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Quieting The Mind To Learn

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By JoLynne Martinez

Just as every student has a unique personality, so does every class. Five years ago, when I started teaching, one of my classes had such an energetic personality that every time class started they had trouble settling down. These students constantly needed to go get drinks of water, carry on side conversations, build architectural towers with books -- in other words, they were in need of nearly constant redirection.

But I knew that they were capable of learning, and their academic skills weren't lacking. What they needed was practice in self-management―one of an array of social and emotional skills crucial to learning in all subjects.

I also knew that I was at a loss as to how to help these students develop that skill. Then, one day I found myself clearing my mind and calming myself in preparation for the sensory onslaught of this class―a skill learned in long-ago meditation training―and I realized the skill that was helping me teach could help them learn.

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Because teaching can be a kind of performance art, I decided to set the stage by borrowing a set of Tibetan tingsha bells from my husband's instrument collection. Today in the West these bells are often used to begin meditation sessions. In addition to performance, what I had in mind was classical conditioning, a concept taught in education psychology classes. The standard example is Pavlov's dogs salivating in response to a stimulus. Often the stimulus is a bell.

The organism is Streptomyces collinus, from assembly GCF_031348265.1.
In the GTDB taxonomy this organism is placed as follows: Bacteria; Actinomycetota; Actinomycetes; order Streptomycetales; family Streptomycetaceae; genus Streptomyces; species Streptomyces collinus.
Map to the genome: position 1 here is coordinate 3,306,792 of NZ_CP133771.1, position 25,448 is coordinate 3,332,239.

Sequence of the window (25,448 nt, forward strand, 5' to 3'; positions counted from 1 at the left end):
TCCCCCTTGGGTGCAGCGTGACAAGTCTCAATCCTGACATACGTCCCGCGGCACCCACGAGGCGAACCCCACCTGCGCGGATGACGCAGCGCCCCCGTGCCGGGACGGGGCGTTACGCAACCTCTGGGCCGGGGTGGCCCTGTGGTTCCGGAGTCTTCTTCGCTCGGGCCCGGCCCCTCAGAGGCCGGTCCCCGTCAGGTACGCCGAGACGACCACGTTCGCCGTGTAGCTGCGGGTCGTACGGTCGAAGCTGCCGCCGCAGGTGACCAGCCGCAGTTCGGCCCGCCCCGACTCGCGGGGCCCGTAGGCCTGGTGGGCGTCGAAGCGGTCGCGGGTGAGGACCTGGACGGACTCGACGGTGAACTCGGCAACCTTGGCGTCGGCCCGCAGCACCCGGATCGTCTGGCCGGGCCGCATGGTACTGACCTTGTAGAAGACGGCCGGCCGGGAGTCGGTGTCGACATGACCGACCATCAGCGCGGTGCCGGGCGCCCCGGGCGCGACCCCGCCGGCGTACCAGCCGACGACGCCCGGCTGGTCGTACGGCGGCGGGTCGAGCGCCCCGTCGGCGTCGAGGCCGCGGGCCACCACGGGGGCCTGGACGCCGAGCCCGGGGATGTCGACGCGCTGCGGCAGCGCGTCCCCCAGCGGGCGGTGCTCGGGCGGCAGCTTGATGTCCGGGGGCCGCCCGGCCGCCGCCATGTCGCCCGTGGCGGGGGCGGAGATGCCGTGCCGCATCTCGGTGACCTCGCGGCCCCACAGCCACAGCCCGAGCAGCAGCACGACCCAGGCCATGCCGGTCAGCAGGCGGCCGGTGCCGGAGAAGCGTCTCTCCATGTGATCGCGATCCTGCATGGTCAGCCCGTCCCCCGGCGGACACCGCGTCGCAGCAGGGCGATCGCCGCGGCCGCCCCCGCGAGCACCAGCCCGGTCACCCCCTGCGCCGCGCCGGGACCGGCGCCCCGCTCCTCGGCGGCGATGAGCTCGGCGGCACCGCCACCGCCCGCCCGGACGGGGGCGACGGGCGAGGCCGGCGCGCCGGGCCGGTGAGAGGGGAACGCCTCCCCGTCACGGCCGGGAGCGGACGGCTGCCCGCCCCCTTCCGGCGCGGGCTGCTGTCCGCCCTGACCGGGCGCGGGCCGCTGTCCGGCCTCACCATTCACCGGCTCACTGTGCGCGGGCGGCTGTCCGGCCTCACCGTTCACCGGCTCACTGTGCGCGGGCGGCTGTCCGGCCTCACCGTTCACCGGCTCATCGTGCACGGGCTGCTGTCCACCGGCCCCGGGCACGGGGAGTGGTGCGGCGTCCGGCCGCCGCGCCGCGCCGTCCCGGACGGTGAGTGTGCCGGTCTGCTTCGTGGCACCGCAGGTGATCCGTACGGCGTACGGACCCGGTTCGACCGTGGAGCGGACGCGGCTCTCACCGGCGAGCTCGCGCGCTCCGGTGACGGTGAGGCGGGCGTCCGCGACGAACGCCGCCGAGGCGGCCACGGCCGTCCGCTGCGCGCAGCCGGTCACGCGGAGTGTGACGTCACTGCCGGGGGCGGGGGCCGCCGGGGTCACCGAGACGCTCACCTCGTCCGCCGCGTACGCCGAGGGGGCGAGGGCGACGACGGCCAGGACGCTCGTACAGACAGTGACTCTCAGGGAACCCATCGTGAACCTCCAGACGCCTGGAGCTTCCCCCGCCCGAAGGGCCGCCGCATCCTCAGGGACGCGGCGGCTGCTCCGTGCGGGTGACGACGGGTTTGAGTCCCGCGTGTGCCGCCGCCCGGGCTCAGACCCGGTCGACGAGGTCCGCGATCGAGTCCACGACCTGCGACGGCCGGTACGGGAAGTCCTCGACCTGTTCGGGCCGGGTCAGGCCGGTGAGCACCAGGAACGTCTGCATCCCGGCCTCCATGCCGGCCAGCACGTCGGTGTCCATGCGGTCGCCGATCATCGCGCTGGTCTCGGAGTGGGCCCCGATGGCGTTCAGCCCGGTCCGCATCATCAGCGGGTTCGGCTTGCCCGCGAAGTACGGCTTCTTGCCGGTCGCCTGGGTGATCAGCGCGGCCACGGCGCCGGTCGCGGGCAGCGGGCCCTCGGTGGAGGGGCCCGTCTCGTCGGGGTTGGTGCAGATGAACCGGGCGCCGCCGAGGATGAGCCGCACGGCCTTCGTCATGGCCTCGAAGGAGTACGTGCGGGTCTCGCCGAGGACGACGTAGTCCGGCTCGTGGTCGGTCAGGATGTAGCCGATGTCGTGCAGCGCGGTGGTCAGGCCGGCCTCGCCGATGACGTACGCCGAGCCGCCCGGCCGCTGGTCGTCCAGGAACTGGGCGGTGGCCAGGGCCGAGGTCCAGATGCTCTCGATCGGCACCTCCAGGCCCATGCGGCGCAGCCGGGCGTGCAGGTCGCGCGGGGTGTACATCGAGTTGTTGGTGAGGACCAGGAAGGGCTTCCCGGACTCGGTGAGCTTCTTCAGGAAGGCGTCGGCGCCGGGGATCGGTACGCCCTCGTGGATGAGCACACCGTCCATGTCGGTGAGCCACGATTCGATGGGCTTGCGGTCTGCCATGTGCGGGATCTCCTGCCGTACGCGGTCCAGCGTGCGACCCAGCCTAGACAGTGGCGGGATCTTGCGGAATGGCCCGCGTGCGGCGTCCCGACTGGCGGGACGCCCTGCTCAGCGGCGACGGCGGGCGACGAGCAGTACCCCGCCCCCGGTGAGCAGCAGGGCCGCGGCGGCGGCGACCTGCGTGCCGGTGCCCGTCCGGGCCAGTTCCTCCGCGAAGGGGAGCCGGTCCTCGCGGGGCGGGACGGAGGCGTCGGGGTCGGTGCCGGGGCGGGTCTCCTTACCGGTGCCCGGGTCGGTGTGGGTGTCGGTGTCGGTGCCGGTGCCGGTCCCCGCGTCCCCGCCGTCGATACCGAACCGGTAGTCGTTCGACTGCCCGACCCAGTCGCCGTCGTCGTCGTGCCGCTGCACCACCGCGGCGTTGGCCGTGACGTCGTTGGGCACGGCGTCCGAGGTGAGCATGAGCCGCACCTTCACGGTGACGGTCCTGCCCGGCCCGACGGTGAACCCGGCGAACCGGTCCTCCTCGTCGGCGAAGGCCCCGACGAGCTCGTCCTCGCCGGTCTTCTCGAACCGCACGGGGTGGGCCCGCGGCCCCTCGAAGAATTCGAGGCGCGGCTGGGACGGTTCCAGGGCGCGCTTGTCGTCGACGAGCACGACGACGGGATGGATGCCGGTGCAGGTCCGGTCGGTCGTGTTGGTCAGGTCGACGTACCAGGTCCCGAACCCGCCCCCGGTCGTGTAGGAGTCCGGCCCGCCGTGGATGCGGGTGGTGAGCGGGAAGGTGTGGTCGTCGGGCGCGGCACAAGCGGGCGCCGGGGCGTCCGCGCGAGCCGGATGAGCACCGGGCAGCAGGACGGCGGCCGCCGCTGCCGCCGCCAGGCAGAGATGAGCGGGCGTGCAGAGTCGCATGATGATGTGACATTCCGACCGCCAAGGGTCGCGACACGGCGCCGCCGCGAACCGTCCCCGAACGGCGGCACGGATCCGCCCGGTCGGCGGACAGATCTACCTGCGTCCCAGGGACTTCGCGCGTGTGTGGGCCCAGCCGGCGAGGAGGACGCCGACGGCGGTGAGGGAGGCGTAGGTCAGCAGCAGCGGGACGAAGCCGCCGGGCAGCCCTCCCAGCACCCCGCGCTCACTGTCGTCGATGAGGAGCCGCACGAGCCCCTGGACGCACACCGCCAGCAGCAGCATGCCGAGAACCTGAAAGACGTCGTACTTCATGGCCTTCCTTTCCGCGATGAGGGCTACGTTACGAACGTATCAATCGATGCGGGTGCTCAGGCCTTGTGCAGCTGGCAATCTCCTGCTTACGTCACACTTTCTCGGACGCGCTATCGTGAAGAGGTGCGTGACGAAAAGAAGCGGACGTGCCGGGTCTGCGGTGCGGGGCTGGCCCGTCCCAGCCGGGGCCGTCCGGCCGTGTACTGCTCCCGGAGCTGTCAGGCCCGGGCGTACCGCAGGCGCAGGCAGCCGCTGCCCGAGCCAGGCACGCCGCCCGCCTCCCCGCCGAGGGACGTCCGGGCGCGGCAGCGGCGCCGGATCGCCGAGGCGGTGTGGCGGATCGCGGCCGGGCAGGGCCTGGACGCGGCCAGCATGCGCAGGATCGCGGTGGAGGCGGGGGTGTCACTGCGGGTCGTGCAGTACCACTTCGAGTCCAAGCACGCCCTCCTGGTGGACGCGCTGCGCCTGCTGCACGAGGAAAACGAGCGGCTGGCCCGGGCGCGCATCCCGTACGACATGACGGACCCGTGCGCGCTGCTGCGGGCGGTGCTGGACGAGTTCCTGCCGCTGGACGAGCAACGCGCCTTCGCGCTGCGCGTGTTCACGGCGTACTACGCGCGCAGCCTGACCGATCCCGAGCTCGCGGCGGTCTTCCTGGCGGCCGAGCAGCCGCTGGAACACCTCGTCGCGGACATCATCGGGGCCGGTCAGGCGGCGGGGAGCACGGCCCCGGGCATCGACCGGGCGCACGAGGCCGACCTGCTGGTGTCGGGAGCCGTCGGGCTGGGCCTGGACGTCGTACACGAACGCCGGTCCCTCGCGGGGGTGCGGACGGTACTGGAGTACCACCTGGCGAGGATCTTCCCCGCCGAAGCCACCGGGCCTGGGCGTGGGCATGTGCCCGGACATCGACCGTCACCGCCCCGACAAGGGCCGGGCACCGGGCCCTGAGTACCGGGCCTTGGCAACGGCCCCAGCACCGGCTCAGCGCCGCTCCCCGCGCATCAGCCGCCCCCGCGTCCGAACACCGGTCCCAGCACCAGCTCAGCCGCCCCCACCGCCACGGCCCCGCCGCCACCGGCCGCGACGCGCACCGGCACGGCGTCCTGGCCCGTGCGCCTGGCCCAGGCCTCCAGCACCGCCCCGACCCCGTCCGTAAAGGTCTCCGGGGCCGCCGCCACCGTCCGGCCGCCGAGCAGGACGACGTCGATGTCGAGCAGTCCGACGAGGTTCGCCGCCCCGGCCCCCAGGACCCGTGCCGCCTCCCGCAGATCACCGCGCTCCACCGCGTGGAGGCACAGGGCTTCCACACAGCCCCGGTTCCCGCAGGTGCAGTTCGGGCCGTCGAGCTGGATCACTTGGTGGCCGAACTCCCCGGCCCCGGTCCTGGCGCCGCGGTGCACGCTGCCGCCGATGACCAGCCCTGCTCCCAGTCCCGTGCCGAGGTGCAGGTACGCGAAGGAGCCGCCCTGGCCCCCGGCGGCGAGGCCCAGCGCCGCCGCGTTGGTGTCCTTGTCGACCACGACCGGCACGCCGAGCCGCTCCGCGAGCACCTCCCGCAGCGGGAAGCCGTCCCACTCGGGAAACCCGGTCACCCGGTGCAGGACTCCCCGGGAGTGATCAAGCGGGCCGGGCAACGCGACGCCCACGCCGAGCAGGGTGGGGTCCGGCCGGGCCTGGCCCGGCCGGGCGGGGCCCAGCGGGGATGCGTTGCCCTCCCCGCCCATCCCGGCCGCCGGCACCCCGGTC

Next morning, tingsha in hand, I asked my students: Have any of you ever practiced meditation? No. Then I invited everyone to find a place to sit, whether on the floor or in a chair. We were going to try a little silent meditation to quiet our minds. If they didn't want to participate, all I asked was that they be quiet and respectful for 30 whole seconds.

"Now get as comfortable as you can in your seat."

Of course there was some giggling and squirming, but luckily they seemed pretty good natured about it.

"Take a deep breath in, and as you breathe out, let your shoulders relax, and let your eyes close."

More giggling.

"Remember I asked you to remain quiet and respectful even if you don't want to participate. Let's try again. ... Take a deep breath in, and as you breathe out, let your shoulders relax, and let your eyes close."

Everyone was quiet except for a bit more squirming, but I thought I'd ignore that.

"Feel the back of your neck relax."

A slight pause.

"Feel your face relax."

Another pause.

"Feel your eyes sink deep into your skull."

The longest pause yet.

"And let your brain relax."

By the end of 30 seconds, everyone was still silent.

"Now let's bring our attention back to the classroom, counting up from 3 ..."

Opening my eyes, I saw someone making faces at a friend, but at least he was quiet.

"... to 2 ..."

Someone else had a cell phone out, and I paused until he put it away.

"... to 1."

Believe it or not―imperfect as that first experience had been―the class was more focused that day.

Five years later, I still start every class with silent meditation. Sometimes students ask if they can ring the tingsha themselves, and I invite them to lead the 30 seconds of silence. Is meditation a cure-all for self-management skills? No. But I find I have less need to quiet my own mind before class when I invite the students to meditate with me.

"Take a deep breath in ..."

JoLynne Walz Martinez teaches English at Kansas City Academy, an independent secondary school. Last year she was honored to be included in the National Fellowship for Social and Emotional Learning hosted by the National Network of State Teachers of the Year.

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